A study of localized surface plasmon resonance nanoslit array and applications for chip-based protein detection

UNCG Author/Contributor (non-UNCG co-authors, if there are any, appear on document)
Jianjun Wei, Associate Professor (Creator)
The University of North Carolina at Greensboro (UNCG )
Web Site: http://library.uncg.edu/

Abstract: Ordered arrays of nanostructures in thin metal (Au) films have been studied for localized surface plasmon resonance (LSPR) sensing with a transmission spectral mode. We report on a nanoslit array device that is designed to permit extraordinary optical transmission (EOT) with a tunable primary peak in the visible to near infrared range and a spectral shape and light transmission that is determined by surface plasmon manipulation in the embedded gold film. Finite-difference time-domain (FDTD) simulation studies show that a nanoslit array device can provide a well-defined transmission resonance and display a monotonically increasing value of the resonance peak wavelength, ?max, with increasing period. Simulation studies show that the refractive index (RI) changes occurring on the in-slit gold surfaces contribute the most to the resonance transmission wavelength shift, suggesting that the strong confinement of LSPR in the narrow slit region is the origin of the sensitive RI response. These planar nanoslit array devices were used to detect the ligand binding protein, ß-lactoglobulin (ß-LG), with functionalization of specific binding retinals linked via a self-assembled monolayer at the array surfaces. These results illustrate the promise of nanoslit arrays for LSPR bio-detection in a lab-on-chip device platform.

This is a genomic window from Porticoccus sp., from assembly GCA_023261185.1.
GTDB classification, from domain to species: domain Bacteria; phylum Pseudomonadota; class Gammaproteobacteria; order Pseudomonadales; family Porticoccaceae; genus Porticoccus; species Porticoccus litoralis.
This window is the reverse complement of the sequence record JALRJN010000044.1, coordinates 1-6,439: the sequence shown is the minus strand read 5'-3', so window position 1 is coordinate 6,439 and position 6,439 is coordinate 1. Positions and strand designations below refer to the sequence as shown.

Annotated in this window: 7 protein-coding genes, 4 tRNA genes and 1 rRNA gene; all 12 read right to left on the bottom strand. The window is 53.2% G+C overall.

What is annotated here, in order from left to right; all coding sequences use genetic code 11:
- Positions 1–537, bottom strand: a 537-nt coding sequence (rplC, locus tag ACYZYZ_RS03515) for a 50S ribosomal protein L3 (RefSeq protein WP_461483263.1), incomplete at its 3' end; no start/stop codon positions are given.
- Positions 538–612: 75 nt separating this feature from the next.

Additional Information

JSM Nanotechnology & Nanomedicine., 2014, 2(2): 1024
Language: English
Date: 2014
Localized surface plasmon resonance (LSPR), Nanoslit array, Optical transmission, Biosensor

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